Freshly Cut Grass

Nothing smells sweeter or heightens the euphoric sense of a proper English summer than the soft, grassy scent of freshly cut, green grass.

It’s light delicate flora rides on the edge of the warm air – filling you with anticipation and satisfaction that, finally, summer has given herself completely over to us.

The droning sound of a lawnmower, the backdrop to a balmy June Sunday, the shouts of delight and joy from children heard in the distance as they frolic with the freedom of new born lambs in lush, flower-filled gardens.

Daisy chains, busy bees, sticky drops of melted ice cream, fat, juicy, red and wild strawberries, straw hats on ladies and the charged thrill and long-held disappointment of sports day.

Long gone are the short, cold, damp and dark days – banished from our minds and assumed, surely, never to return – as we bask in the gentle warmth of hat-off, skirt hitched, sunshine smiling down on us, laying back on our neatly cut lawns and to enjoy the sublime moment – we have arrived… The Daily Post: Seasonal Scents

Underpants

Can men actually stack dishwashers?

I’m possibly biased as I write this knowing that many folks might not have a) men or b) dishwashers – or perhaps neither things in their kitchens – this is, probably, a good thing.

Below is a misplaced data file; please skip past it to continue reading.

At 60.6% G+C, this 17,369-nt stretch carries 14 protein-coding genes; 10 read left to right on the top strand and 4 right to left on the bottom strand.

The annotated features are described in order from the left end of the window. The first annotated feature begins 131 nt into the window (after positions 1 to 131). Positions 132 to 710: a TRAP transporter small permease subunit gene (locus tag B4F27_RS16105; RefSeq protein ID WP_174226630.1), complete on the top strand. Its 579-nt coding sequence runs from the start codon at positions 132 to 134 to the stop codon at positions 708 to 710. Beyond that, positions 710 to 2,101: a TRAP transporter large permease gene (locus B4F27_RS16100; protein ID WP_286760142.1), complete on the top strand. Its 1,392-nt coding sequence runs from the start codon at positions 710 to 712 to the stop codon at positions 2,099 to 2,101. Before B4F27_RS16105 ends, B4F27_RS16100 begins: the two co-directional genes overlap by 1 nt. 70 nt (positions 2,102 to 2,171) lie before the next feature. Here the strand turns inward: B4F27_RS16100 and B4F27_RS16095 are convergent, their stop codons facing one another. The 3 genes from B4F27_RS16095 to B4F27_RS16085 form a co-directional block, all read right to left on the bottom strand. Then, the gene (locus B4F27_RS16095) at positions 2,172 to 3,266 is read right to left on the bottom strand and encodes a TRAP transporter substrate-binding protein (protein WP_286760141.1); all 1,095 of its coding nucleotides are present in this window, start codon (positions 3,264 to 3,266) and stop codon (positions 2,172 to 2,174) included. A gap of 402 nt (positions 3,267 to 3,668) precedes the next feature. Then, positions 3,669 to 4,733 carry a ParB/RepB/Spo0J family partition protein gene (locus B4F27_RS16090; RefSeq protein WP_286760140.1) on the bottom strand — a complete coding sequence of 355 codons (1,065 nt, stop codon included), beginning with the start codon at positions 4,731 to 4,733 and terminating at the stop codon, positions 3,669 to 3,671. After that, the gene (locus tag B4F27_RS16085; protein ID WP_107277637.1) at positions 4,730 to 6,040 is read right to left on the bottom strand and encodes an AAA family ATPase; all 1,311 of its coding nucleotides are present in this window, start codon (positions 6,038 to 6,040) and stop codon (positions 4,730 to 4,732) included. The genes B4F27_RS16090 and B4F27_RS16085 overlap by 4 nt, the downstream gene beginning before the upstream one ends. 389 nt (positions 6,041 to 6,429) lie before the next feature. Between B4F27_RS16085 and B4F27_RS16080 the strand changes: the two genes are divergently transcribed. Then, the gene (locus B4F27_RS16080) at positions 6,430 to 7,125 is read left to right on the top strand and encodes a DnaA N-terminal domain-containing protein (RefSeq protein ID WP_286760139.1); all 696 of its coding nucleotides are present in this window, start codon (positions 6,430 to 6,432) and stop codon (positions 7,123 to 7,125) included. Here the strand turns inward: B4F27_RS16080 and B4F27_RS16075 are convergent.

Men are, generally, useful in the car and in bed (not always) but near a dishwasher: I don’t think so.

How is it that man can pack the boot of a car with painstaking precision, shifting the entire contents of your household neatly into a space the size and depth of a child’s paddling pool in less time than it takes you to have a wee – yet cannot physically put a dirty coffee cup into a dishwasher, or, even better: a sink; don’t even think about it. 106

Have you noticed on your journey through life that small men, i.e: boys, have barely any capacity to hear what you are asking them – you have to state the same question myriad times, then triple-check they have computed the information.

What they do with it thus is anyone’s guess.

Ask a boy to get their shoes on at 8.25am on a school day and find them ten minutes later embroiled in logging football cards, shoes: nowhere in the vicinity.

Is this training for their future of non-filling dishwashers and sinks?

In his brilliant book, Raising Boys, Australian child psychologist, Steve Biddulph, notes that girls have better hearing than boys, and ,moreover, boys’ retinas are more sensitive to movement, but less sensitive to colour than girls.

I feel this explains a lot and is a point I try my darndest to remember every single time I tell my son to brush his teeth, pick up his underpants, turn off the tv, put his cereal bowl in…